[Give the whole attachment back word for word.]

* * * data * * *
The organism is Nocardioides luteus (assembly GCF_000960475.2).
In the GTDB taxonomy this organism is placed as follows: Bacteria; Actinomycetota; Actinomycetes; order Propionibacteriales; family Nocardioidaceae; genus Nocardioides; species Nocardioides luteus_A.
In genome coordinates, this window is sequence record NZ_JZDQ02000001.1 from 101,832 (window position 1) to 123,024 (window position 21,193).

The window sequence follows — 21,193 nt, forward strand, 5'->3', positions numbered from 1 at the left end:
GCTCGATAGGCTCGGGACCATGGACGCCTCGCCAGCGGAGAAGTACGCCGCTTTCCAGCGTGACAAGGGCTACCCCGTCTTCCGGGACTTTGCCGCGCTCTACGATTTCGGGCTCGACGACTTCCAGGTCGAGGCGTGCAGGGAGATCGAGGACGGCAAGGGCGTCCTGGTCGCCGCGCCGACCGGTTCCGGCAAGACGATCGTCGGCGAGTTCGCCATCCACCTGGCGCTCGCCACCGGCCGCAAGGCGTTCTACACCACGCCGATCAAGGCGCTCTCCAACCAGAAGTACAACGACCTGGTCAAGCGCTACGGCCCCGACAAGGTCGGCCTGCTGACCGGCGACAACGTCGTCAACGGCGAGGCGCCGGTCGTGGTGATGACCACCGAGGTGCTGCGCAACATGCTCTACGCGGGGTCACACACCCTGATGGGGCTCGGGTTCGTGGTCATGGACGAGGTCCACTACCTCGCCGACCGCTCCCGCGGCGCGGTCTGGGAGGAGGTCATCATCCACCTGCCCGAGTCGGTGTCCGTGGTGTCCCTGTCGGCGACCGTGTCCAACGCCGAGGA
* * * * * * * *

The organism is Nocardioides luteus (assembly GCF_000960475.2).
In the GTDB taxonomy this organism is placed as follows: Bacteria; Actinomycetota; Actinomycetes; order Propionibacteriales; family Nocardioidaceae; genus Nocardioides; species Nocardioides luteus_A.
In genome coordinates, this window is sequence record NZ_JZDQ02000001.1 from 101,832 (window position 1) to 123,024 (window position 21,193).

The window sequence follows — 21,193 nt, forward strand, 5'->3', positions numbered from 1 at the left end:
GCTCGATAGGCTCGGGACCATGGACGCCTCGCCAGCGGAGAAGTACGCCGCTTTCCAGCGTGACAAGGGCTACCCCGTCTTCCGGGACTTTGCCGCGCTCTACGATTTCGGGCTCGACGACTTCCAGGTCGAGGCGTGCAGGGAGATCGAGGACGGCAAGGGCGTCCTGGTCGCCGCGCCGACCGGTTCCGGCAAGACGATCGTCGGCGAGTTCGCCATCCACCTGGCGCTCGCCACCGGCCGCAAGGCGTTCTACACCACGCCGATCAAGGCGCTCTCCAACCAGAAGTACAACGACCTGGTCAAGCGCTACGGCCCCGACAAGGTCGGCCTGCTGACCGGCGACAACGTCGTCAACGGCGAGGCGCCGGTCGTGGTGATGACCACCGAGGTGCTGCGCAACATGCTCTACGCGGGGTCACACACCCTGATGGGGCTCGGGTTCGTGGTCATGGACGAGGTCCACTACCTCGCCGACCGCTCCCGCGGCGCGGTCTGGGAGGAGGTCATCATCCACCTGCCCGAGTCGGTGTCCGTGGTGTCCCTGTCGGCGACCGTGTCCAACGCCGAGGA